But worryingly, acting CEO of the MDDA, William Baloyi, said that while the agency had been kept abreast of the developments around the Commission’s findings into price fixing and the use of subsequent fines for an Economic Development Fund, the agency still had to meet with the Commission “to finalise the exact details of how the fund will be managed”. The meeting has yet to be setup, but the MDDA said it would happen before the end of March – just a few days away.
“Issues such as concern around the MDDA’s capacity to manage the Economic Development Fund will be discussed with the Competition Commission to enable a mutually agreed strategy to be implemented by the MDDA that will ensure successful management of this fund and delivery of the benefits to the black-owned media and advertising sectors as envisaged by the Competition Commission in setting up the fund,” Baloyi added.
A proven track record
Asked why he believed the MDDA was chosen to manage the fund, Baloyi said, “It’s as a result of our proven track record in granting and managing funds for community media projects, particularly those that are black-owned and located in historically disadvantaged areas. The MDDA awarded its first funds to a community media project in 2004 and in subsequent years has supported more than 250 community broadcast and print projects, contributing significantly to the diversification of the media sector in South Africa and the growth of a robust community media sector.”
But both players in the media industry and politicians have questioned activities at the agency, citing irregularities and concerning spending of funds it manages as examples of poor business practices and management. Commenting ahead of a looming Parliamentary probe into the agency, communications portfolio committee chairperson Humphrey Maxegwana said visits to the MDDA’s offices in KwaZulu-Natal and community media in the province showed “that the government is pumping money into a bottomless pit so the money is going down the drain. There is nothing that is of benefit to most community radios we visited”.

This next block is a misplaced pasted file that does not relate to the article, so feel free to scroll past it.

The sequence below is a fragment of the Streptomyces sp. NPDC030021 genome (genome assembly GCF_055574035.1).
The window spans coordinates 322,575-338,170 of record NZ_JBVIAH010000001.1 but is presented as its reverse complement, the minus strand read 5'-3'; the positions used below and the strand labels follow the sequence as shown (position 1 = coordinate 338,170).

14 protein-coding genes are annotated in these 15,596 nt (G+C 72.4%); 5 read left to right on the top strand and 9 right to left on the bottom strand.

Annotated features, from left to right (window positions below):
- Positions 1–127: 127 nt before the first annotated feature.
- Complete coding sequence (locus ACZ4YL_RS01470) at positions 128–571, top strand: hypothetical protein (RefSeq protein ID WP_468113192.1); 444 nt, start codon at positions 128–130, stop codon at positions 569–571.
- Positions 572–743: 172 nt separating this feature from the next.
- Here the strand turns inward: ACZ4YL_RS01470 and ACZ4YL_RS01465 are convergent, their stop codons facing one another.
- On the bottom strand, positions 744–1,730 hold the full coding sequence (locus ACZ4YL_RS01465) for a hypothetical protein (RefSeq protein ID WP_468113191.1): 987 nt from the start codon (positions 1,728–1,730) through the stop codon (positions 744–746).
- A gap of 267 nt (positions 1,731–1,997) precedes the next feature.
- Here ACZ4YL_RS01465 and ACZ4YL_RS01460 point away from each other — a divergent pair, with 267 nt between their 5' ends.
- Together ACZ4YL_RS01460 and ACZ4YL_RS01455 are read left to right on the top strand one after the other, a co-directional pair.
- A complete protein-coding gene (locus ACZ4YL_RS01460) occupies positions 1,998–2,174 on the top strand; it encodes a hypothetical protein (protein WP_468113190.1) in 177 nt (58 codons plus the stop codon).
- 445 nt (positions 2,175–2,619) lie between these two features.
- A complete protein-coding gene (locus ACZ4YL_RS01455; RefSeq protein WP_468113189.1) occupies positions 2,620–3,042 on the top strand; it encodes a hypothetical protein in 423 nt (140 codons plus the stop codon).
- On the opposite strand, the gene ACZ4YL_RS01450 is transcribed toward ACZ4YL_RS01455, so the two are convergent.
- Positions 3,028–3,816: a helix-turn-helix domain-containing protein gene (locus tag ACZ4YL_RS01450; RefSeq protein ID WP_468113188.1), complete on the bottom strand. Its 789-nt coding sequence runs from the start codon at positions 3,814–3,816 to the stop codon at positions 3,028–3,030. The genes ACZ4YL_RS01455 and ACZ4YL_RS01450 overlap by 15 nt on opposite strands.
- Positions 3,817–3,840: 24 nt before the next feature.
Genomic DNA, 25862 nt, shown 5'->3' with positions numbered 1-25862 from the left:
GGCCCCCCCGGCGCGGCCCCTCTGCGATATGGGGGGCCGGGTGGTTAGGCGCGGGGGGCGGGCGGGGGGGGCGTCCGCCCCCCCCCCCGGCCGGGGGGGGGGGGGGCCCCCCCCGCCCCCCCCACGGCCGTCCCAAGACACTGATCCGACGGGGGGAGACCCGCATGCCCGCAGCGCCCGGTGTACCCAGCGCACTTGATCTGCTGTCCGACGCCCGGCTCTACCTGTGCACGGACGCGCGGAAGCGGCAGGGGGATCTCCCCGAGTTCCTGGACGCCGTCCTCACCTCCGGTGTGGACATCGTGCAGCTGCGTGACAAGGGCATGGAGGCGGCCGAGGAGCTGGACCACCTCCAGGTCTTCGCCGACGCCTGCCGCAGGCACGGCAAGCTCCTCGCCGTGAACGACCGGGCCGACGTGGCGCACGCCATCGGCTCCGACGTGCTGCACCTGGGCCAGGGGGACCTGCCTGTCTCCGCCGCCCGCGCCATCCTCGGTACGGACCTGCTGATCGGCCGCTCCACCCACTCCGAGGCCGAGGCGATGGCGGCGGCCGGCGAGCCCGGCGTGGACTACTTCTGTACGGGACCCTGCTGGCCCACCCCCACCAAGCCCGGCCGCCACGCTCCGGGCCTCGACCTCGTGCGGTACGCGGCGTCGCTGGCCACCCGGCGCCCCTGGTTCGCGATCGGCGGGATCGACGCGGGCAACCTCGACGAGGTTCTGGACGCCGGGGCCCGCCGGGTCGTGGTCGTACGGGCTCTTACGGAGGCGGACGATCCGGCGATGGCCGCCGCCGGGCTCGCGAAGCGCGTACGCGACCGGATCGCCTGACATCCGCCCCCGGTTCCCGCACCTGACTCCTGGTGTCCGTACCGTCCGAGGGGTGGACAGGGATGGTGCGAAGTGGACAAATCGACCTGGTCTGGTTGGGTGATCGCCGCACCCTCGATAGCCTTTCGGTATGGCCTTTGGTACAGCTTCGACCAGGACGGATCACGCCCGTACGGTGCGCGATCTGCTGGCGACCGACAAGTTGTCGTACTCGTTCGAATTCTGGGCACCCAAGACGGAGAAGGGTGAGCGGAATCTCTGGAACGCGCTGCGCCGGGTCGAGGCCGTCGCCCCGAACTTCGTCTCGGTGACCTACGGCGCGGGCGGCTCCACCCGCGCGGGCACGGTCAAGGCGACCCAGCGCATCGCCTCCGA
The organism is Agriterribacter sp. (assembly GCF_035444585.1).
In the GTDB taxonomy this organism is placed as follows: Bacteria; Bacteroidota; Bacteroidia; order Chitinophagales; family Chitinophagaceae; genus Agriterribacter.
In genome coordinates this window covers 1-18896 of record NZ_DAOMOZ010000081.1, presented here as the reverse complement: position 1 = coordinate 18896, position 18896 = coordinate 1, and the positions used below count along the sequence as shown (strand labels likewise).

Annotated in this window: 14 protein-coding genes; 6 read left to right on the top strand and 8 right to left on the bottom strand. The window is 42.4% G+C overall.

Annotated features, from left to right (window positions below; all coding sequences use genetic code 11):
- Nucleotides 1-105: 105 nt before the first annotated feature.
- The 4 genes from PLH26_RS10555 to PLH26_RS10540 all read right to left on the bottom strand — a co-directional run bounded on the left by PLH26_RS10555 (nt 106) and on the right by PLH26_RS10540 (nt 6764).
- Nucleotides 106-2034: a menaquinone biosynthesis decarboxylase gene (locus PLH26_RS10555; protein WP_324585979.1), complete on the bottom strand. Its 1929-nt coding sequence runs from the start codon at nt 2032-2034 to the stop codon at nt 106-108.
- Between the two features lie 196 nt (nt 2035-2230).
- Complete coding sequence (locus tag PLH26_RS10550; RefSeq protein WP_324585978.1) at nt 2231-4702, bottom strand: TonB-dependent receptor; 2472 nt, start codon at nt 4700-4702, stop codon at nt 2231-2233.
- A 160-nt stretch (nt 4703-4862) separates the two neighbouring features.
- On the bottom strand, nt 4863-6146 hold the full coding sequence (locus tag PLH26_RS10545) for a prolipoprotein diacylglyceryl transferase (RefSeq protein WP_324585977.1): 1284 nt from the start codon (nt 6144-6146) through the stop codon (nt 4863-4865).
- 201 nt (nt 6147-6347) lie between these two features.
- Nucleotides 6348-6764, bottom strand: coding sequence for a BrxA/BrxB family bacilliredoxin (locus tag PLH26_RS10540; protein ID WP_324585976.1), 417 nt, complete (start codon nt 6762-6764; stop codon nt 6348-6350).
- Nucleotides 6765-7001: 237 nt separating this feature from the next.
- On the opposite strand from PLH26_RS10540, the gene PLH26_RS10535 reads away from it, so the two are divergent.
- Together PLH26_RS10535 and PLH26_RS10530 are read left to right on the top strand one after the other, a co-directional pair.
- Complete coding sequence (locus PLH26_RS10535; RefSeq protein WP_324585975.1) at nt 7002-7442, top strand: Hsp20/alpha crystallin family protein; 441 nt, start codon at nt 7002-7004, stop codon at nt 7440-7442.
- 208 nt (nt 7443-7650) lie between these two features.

The EFF’s Mbuyiseni Ndlozi described the MDDA as “completely dysfunctional” adding, “It is our view that the MDDA board must be disbanded and a new board constituted,” while ANC’s Mziwamadoda Kalako called the MDDA a “problem child” falling under the communications department.
Commission encouraging payment into the fund
But despite doubts around the MDDA, the Competition Commission is still encouraging the media companies the Tribunal is prosecuting to settle their cases and hence pay into the fund.
“We are encouraged by the companies that came forward and assisted the Commission in this investigation. We are pleased by the media companies that have admitted guilt and concluded consent agreements with us so far… Further, we have insisted that the remedies also focus on the development and removal of artificial barriers to entry for small agencies. This is an important part of our work because SMME empowerment is critical for a growing and inclusive economy. Thus, the Economic Development Fund (and the advertising discounts) becomes very important,” it said.
“We urge those who contemplate settling to do so soon because we have now referred the complaint for prosecution and the process will now be in the Competition Tribunal’s hands. We will get to a point where it will be impractical to reach consent agreements. In addition, settlements get stiffer as time lapses. It is important to mention that those who have opted not to settle have every right to defend themselves at the Tribunal.”
Michael Bratt is a multimedia journalist at Wag the Dog, publishers of The Media Online and The Media. Follow him on Twitter @MichaelBratt8